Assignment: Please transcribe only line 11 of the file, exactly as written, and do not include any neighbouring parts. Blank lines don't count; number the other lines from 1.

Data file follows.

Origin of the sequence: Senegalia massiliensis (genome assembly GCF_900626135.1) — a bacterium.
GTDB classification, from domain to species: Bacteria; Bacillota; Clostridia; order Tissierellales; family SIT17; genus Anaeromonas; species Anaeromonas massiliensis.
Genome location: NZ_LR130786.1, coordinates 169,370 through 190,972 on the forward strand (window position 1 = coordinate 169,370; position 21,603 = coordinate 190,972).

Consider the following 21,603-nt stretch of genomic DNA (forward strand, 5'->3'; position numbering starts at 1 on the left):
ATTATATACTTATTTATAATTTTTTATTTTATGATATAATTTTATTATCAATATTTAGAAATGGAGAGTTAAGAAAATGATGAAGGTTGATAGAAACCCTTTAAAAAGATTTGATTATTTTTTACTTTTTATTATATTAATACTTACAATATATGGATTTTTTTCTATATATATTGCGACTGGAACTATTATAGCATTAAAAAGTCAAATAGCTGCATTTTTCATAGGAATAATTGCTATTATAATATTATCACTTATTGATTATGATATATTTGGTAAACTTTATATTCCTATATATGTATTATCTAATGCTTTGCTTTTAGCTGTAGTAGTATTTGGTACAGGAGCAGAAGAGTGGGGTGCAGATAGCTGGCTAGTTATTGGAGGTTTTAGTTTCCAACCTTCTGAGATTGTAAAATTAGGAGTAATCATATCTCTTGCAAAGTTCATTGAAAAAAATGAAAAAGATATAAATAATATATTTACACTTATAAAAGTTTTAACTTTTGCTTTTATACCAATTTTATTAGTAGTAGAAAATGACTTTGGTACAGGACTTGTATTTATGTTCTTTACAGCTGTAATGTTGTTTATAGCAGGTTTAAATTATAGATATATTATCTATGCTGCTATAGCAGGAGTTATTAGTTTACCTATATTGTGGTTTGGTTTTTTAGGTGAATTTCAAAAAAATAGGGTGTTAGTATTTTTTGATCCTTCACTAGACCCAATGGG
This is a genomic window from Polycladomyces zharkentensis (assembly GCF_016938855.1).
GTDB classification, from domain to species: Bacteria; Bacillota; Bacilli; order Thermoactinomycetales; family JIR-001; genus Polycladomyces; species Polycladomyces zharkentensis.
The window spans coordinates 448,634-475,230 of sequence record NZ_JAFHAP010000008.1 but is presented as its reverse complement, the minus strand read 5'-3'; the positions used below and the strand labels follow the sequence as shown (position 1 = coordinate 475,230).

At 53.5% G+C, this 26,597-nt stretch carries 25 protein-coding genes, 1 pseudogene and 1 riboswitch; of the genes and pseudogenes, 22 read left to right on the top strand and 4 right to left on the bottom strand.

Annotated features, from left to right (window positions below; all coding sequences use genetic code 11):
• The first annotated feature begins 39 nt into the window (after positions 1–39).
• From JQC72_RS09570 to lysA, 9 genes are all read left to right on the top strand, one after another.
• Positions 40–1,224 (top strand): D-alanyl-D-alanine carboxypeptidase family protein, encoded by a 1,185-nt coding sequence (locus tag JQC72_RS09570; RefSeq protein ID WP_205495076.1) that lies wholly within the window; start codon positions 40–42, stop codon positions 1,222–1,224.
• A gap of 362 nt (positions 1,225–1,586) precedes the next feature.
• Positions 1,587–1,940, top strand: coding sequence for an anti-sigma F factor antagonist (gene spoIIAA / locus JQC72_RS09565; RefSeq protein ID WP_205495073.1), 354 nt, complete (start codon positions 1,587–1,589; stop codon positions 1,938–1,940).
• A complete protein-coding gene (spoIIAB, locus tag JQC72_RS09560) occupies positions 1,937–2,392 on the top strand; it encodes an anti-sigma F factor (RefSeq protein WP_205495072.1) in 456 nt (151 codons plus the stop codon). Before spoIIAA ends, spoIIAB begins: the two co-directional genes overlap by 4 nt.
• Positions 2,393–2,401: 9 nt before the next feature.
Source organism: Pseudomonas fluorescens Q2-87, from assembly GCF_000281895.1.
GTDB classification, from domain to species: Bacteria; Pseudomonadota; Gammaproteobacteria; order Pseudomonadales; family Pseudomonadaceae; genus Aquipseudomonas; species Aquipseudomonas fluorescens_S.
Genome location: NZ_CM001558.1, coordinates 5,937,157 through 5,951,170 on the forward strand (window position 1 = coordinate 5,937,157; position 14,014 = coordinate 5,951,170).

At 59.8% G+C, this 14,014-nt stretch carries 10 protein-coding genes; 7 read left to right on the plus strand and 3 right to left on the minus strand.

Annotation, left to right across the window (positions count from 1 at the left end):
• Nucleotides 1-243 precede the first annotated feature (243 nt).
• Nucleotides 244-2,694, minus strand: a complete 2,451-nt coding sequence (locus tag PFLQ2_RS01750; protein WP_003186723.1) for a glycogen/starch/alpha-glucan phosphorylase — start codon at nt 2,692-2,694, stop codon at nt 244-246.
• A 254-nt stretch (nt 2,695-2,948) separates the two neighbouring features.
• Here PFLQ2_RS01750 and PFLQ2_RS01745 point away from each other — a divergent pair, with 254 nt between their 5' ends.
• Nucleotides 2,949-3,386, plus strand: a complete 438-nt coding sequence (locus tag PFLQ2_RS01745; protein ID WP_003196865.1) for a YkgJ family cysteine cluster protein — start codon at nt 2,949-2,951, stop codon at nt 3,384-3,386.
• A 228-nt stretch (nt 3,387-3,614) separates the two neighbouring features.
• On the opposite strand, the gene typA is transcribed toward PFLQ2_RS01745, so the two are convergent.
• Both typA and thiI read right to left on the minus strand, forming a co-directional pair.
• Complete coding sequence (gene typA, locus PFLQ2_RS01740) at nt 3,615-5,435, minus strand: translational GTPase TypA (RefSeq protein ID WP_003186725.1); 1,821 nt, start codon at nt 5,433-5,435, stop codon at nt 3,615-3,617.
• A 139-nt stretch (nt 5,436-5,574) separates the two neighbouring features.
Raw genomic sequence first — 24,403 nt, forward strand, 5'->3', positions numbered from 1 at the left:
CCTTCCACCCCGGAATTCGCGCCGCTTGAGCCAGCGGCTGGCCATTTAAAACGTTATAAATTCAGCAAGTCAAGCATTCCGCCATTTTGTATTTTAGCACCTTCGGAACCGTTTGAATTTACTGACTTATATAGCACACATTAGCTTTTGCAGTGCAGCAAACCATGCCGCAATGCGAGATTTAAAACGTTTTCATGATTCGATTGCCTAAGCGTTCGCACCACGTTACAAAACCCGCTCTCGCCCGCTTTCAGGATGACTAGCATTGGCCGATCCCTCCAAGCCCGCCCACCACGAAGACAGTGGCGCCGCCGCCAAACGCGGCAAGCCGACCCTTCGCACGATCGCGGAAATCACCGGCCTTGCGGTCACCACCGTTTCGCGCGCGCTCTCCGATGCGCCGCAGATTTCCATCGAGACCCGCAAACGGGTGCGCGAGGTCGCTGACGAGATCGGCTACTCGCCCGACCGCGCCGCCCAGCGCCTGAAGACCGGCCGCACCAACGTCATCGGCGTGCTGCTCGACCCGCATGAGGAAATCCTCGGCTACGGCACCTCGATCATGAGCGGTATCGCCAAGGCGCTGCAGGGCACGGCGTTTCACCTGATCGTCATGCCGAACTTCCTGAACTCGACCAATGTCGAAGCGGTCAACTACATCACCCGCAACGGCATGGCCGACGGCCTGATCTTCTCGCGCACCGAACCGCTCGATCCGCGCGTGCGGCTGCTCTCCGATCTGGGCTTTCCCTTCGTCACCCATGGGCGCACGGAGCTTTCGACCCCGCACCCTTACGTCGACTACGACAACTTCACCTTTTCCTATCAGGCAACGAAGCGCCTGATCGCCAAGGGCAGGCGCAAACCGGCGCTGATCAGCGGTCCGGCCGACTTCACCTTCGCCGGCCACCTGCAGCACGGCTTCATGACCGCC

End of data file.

• The first annotated feature begins 39 nt into the window (after positions 1–39).